This activity represents a possible continuation of the previous activity. It has exactly the same aims, namely a deepening of the students’ understanding of the idea of international Jewish solidarity.
The purpose of the exercise here is not to examine a historical situation but rather to get the students to confront different opinions on the question of international Jewish responsibility. To this end we suggest that if there are students whose opinions you know, from previous parts of the program, to be either firmly for or against the idea of Jewish responsibility, you place them in the position opposing their real view, which will force them to struggle with the other side of the question.
In this simulation, Sir Moses Montefiore plays a central role. We suggest that it might be wise for you or another teacher to play this part, not only to add depth to the discussion but also to ensure that his opinion - the deciding opinion - is clearly stated. This should be based on the passage from an actual speech that he made on the Mortara case, which we offer below.
- The class should simulate a meeting of the Board of Deputies in London in which Montefiore read outs out the letter received from Italy (the same letter prepared in the previous activity). Half of the delegates who sit on the Board (i.e. half the class) will represent Jews who are opposed to the Board’s involvement in anything that does not concern British Jewry directly. The other half of the class will represent Jews who feel some solidarity with Jews of other countries. Some of them will feel responsibility for less fortunate Jews because English Jewry has become wealthy and fairly strong.
- Assign every person his/her role and give each one a copy of the letter from Italy. Allow them time to think about how they would respond to it (in their role).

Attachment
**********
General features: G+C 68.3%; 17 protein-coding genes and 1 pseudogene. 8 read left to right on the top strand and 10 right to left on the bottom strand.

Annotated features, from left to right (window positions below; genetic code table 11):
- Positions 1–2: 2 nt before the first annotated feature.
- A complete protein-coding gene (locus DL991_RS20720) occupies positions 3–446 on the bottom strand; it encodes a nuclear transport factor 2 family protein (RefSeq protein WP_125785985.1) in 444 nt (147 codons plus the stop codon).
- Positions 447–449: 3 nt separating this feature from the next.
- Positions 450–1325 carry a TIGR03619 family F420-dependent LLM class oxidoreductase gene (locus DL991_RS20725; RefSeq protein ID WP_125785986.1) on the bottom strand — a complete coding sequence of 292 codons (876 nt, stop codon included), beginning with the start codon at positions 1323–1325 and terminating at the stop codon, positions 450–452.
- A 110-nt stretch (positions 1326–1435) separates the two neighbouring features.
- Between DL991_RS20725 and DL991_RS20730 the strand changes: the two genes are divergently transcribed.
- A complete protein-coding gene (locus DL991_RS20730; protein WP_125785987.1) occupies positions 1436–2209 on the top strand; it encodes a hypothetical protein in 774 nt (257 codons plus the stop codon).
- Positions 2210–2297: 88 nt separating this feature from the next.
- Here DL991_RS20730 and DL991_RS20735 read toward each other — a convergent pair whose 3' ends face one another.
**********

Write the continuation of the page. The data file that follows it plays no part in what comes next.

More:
- The meeting of the Board should begin with the opening by ‘Sir Moses’ who will state that the meeting will be devoted to one subject only and that is a reply to the letter. He will add that the letter has been sent out to all the members of the Board before this meeting, and he hopes that all have thought seriously about their response, since it is a serious matter. He asks for responses and suggestions as to what action, if any, the Board should take and adds that he will speak last, after he has heard the opinions of all the other members.
- Ask several students on each side to state their opinions about the case. A discussion, in role, should develop, the essential issue being the nature of a Jew’s responsibility towards other Jews in the modern world in which Jews are citizens of other countries.
- The Board should summarize its conclusions and recommendations, and a vote should be taken in role. If you have divided the class evenly, the results should be about even. If the vote is uneven, announce that, as President of the Board, Montiefiore has a double vote - as usual. Whichever way it goes, Montefiore’s should be the decisive vote. Before he makes a speech, you may like to ask the students to predict in writing which way they think that he will vote; they may do this according to their understanding of his past record, which you should present in a few lines on a piece of paper, on the basis of the above information.
Montefiore’s speech should be based on the real speech that he made to the Board, part of which we now quote. It was impassioned and left no doubt about his own wishes:
It is quite clear that the child, who was about twelve months old when he was baptized, was quite unconscious of the act. It is also clear that, up to the date of the child's being kidnapped by the Church, he was brought up in the faith of his parents and that any suggestion that Edgar Mortara is happy in his new Catholic faith is absurd, considering his present age. It is clear that he yearns constantly to be able to go back home...
The case itself is one which deserves our attention. The civilized world will be wrong if it allows the nineteenth century to be disgraced by allowing the Church to retain the child against the laws of nature, morality, and religion. We of the Jewish community must especially make every effort to do whatever we can in such an urgent cause. If we fail, we will at least have the consolation of knowing that we will have done our duty, while if with the help of God we succeed, we will be able to rejoice not only because the sorrow of an afflicted family will have been lessened but because we will have won a moral victory that will be appreciated by every friend of humanity, law and order throughout the world.
Sir Moses Montefiore
- After the vote, which decides for intervention, the students should draw up a plan of action.
- Ask the students what they think of the debate - out of role - and of the plan that they have drawn up.
- Compare their plan with the real one drawn up at the meeting whose details we have given above. Tell them about Montefiore’s unsuccessful mission to Rome.